Crystal Palace 1-2 QPR , 2/10/10
There are some aspects of football that are unique to the sport. Like the aroma of a steaming hot Pukka Pie before kick off, Ian Holloway or the Monday morning feeling at work following a well earned 3 points. Or the pleasure of witnessing a 90th minute winner, the delirium of the psychotic nut-job to your left that you call a ‘fellow fan’, the way you willingly hug anyone nearby without even the knowledge of their name, but most importantly is the fact that you have stolen 3 points and there is no way back for the opposing team.
That’s all well and good for those fans, but upon the other end of the spectrum lay a far more subdued bunch of miserable spectators, enviously staring at the crazed animals locked in their pens. Marmite. You either love it or hate it and last minute winners most certainly fall into that category.
‘Marmite man, Neil Warnock’
And so does QPR manager Neil Warnock. For years, he was hated by football while Sheffield United boss. But having toned down his attitude somewhat, he took a break from the game after seeing his beloved United somewhat unfairly relegated from the Premiership, then sought after pastures new. The vacancy at Palace intrigued him and he settled into his new dugout seat with relative ease, leading the team to the play-offs in his first season. Warnock was being loved again by Palace fans and media alike as we all saw a different side of the fiery lion-heart he once was.
But that was in the past. Warnock left Palace when things looked bleak, we were unjustly battling relegation and fighting to build form following a points deduction. I think the term is ‘jumped ship’. He said he wouldn’t leave us and wanted to end his management career at Selhurst, but the hotseat at QPR came begging and with a transfer budget fit for a King, he duly left.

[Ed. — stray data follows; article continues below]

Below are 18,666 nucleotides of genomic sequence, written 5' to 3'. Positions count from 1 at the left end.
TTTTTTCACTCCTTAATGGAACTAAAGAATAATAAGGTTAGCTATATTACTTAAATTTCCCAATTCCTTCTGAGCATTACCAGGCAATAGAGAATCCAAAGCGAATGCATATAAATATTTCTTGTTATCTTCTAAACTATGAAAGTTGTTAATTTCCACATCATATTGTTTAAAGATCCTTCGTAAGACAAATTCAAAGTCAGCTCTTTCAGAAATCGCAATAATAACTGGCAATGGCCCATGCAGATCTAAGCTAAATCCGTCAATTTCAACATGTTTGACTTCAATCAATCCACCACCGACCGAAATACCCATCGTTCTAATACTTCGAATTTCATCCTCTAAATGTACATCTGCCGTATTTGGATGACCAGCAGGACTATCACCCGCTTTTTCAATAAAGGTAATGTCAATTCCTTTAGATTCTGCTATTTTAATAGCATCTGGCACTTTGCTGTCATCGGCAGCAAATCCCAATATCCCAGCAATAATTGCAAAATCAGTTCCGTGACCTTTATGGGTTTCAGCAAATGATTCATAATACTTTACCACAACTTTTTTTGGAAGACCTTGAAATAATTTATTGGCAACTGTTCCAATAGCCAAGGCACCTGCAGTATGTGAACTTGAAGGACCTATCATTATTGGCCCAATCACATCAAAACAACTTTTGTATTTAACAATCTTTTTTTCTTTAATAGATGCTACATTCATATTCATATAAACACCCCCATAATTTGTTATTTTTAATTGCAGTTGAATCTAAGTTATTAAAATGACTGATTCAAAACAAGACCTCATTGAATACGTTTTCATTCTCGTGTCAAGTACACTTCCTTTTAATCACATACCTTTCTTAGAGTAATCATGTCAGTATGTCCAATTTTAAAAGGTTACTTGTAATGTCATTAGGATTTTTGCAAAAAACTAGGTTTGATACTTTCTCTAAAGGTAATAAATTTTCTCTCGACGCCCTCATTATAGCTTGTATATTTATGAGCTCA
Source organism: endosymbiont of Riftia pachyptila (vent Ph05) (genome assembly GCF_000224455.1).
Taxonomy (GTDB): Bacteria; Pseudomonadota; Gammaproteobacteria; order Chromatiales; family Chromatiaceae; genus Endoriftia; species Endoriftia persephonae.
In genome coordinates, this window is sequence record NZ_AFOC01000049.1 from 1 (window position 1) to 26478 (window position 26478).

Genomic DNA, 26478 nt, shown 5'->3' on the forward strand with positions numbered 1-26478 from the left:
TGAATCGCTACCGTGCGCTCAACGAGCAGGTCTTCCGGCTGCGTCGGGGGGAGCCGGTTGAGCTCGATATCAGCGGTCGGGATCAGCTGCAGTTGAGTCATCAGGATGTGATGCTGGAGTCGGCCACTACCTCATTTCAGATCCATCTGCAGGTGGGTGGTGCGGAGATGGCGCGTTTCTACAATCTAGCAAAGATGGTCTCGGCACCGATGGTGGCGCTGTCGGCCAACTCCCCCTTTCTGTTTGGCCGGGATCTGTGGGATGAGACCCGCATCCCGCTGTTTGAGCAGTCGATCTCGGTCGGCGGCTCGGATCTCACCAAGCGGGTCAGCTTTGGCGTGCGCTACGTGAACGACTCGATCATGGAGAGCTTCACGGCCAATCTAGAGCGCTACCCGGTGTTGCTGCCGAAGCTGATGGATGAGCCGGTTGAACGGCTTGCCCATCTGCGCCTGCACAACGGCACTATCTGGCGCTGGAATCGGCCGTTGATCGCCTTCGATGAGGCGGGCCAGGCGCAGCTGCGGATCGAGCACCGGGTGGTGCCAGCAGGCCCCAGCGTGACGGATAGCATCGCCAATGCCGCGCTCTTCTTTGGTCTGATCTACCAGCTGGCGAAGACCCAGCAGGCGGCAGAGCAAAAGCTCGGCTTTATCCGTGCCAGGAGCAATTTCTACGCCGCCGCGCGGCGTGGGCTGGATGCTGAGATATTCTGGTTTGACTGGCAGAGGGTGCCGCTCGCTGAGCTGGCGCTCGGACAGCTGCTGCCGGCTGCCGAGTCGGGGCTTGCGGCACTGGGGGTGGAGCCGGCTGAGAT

But they still took Hill and Derry from Palace for free
But now onto the match itself. Warnock had whet his appetite for this encounter by once again speaking to the media about us and engaging in some mind games pre-match. He began by suggesting Palace were not where they deserved to be, perhaps challenging for the play-offs in his opinion would be closer to the mark. You could feel the embarrassment of all Palace fans sheepishly denying this allegation, indicating that we do in fact belong in the depths of the league due to under performing, especially away from home.
Adding to that, he heaped an almighty amount of pressure on wonderkid Wilfried Zaha by saying that he would fit right into any Premier League team. Considering he has played a handful of games for the side following a debut under Paul Hart last season at just 16, you would expect young Wilf to go into his shell a bit or even have a marred performance with all eyes on him. Having extended highlights on BBC’s Football League show cannot have helped matters.
Premiership quality at only 17
But Warnock was right to point him out as one of our main threats. The pressure to deliver had backfired as everyone witnessed Wilf’s ability as he laid Palace’s equaliser on a plate for fellow rookie Kieron Cadogan to slot home. Warnock had not identified Kieron as a risk obviously.
But Palace were facing a strong QPR side, deservedly top of the league after a blistering start. Jamie Mackie had 8 goals coming into the game and Adel Taarabt has a case for being the best player in the league with an array of dribbling skills, capable of beating many Premiership defenders. 23 points from 9 games and unbeaten in the league, Rangers were looking for another team to simply brush away while Palace aimed to cause a mini upset and keep distance between themselves and the bottom 3. Without influential midfielder, Darren Ambrose, who Warnock tried to steal from Palace in the summer for next to nothing was unfortunately unable to broadcast his abilities and show the Rangers boss what he had missed out on.
However, the contest began against the odds, an Andrew Dorman shot rebounded off a post in the 4th minute as the Eagles began stronger. Rangers, like the post, were rattled and were thankful to ‘keeper Paddy Kenny by making a swift double save from hotshot Zaha. Thankfully, the stopper was only fuelled by Lucozade having returned from a drugs ban in April.
It was then Speroni who was being called upon, reacting smartly to deny first Helguson then Taarabt’s fierce drive. Moments later, Mackie destroyed Palace’s offside trap, leaving himself one-on-one with Speroni, ending in the latter expertly preventing a Rangers opener.
Speroni was not the only one to thank however for saving Palace, as the post came to the rescue in front of the Holmesdale Road end. Confusion in the area resulted in Heidar Helguson beating one man before firing in a cross/shot along the byline 6 yards from goal. Kaspars Gorkss was in the thick of it but the ball actually came off of a defenders head as the ball cannoned off of the frame of the goal.
Gorkss was a thorn in Palace’s side all match